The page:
Recently, my niece Ptahra Jeppe, shared with me the account of her latest academic and career triumphs. I am so very proud of Ptahra, who deserves every accolade for her diligence, fortitude, and belief in herself. By overcoming every roadblock despite her dyslexia, she graduated magna cum laude from law school with a double degree, and passed the bar on the first go-round! Ptahra bares her soul to share some of her journey to these incredible accomplishments.
As we all work to stay safe, I thought I would share some good news and celebrate the closing of a chapter in my life. I am proud to announce that in December, I graduated magna cum laude from Syracuse University College of Law. As a joint degree student, I earned a Juris Doctor with a curricular focus in Disability Law & Policy, and my Master of Science degree in the Cultural Foundations of Education with a Certificate of Advanced Study in Disability Studies. Most excitingly, on Friday, before moving back to New York City, I found out that I passed the New York bar!
All of this was quite an accomplishment because, as many of you know, I am extremely dyslexic. Now at the age of 30, and after working with some of the best specialists in the country, I am able to identify on my own without accommodation some words that a fourth grader can, and I am in the 0.1 percentile of adult readers. I was told by some that graduating high school or going to college was not an option. But thanks to opportunity, access, an amazing family, wonderful friends, great educators, fantastic advocates, assistive technology, multi-sensory educational practices, accommodations, lots of faith, and hard work, I was able to defy the odds in navigating academia and the world beyond. Specifically, here is what I was able to achieve:
- Received the National Association of Women Lawyers Award, given to a graduate who has shown academic achievement, motivation, tenacity, and drive, and who, in the future, will contribute to the advancement of women in society;
- Received the Seeley Johnson Award, given to a graduate who embodies the highest ideals of professionalism, integrity, diversity, and leadership. This award is named for the first woman to graduate from the Syracuse University College of Law, Bessie Seeley (L’1903), and the first African American to graduate from the Syracuse University College of Law, William Herbert Johnson (L’1903);
- Was recognizedas a member of the Justinian Honorary Law Society, which distinguishes the academic achievement of the top 20% of the third-year class and the top 10% of the second-year class;
- Was recognizedfor having completed 100+ hours of pro bono service while in law school.
These accomplishments, however, are not mine alone. I am so grateful and thankful for all the love and support that helped to make this possible. Most of all, these accomplishments are for all the students with disabilities like me. Growing up as a black girl from the old Bed-Stuy Brooklyn with extreme dyslexia, I didn’t know anyone with dyslexia or related disabilities, and once I began to learn of them, they didn’t look like me. So, to all special ed students, especially those of color, and for anyone who was told they were just lazy, or dumb, or not able to do things like I was told, these accomplishments are for you!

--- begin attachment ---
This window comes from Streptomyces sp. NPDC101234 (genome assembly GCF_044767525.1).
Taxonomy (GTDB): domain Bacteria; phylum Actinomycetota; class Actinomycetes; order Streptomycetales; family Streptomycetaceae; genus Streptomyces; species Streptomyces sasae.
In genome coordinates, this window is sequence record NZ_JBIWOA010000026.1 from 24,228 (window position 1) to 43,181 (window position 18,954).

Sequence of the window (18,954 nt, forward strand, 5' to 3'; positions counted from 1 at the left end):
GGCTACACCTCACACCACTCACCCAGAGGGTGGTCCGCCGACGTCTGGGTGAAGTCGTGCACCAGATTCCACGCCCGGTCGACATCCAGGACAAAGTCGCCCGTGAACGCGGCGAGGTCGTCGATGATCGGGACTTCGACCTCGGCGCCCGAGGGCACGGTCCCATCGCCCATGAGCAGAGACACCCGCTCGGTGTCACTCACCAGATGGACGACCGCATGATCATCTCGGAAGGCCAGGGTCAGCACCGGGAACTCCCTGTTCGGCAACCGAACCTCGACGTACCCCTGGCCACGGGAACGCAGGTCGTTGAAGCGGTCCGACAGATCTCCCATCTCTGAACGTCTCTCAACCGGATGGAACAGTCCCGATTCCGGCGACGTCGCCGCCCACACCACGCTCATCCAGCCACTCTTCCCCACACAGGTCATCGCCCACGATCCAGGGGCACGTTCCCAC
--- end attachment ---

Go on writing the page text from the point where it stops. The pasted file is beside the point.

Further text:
I know what it is like to yearn for an example or reflection of yourself in others who are valued and in successful positions in life, because it helps reinforce that your opportunities in life are possible and endless. I hope to be an example of that reflection. I followed in the footsteps of those who paved the way for me, and I hope that my fight on the way to making my dreams come true helps to make someone else’s journey a little easier.
Lastly, I am so very excited for this next chapter in my life. I look forward to continuing to work hard and advocate to make sure that every individual has the opportunity, access, and tools they need to succeed!
Despite all their great achievements, the many millions of spring 2020 graduates across the globe, including Ptahra, have unfortunately been robbed of the opportunity to celebrate their rites-of-passage in the traditional way. Most are truly disappointed that they will not be able to walk on stage to receive their diplomas, awards, and honors, with family and guests cheering them on. Nor will they have the chance to hear a compelling keynote speaker encourage them about their own futures. Ptahra has been formidable in her quest to be at the top of her class, and had been looking forward to celebrating live and in-person with family, friends, and schoolmates.
That is why those of us with graduates in our lives, whether they are graduating from kindergarten to first grade, junior high school to high school, or are graduate students like Ptahra, must do all we can to celebrate them during this difficult time. Send a greeting card or a gift, meet up on Zoom, or do whatever you can to let them know how very proud of them you are.
Congratulations again, Ptahra! I remember how it took you two and three times the amount of time to complete your work as compared to your classmates. I am aware of all the tutoring and advocating you had to do in order to receive the appropriate accommodations to get through your work, and the overt racism you faced. But you did it, and you did it in grand style with tenacity, determination, and grace! I know you won’t be deterred by the setbacks of COVID-19. Keep on moving towards your goals to empower others. Your village is very proud of you. We celebrate you!
I was shocked when Ptahra informed me she had no photos from her time at Syracuse University. She said she was never on campus, instead she spent all her time in the library. It was the plan that many photos would be taken on campus grounds during the week of graduation this May. There will be no graduation ceremonies, so please pardon me digging in my archives, and unearthing old, cherished photos.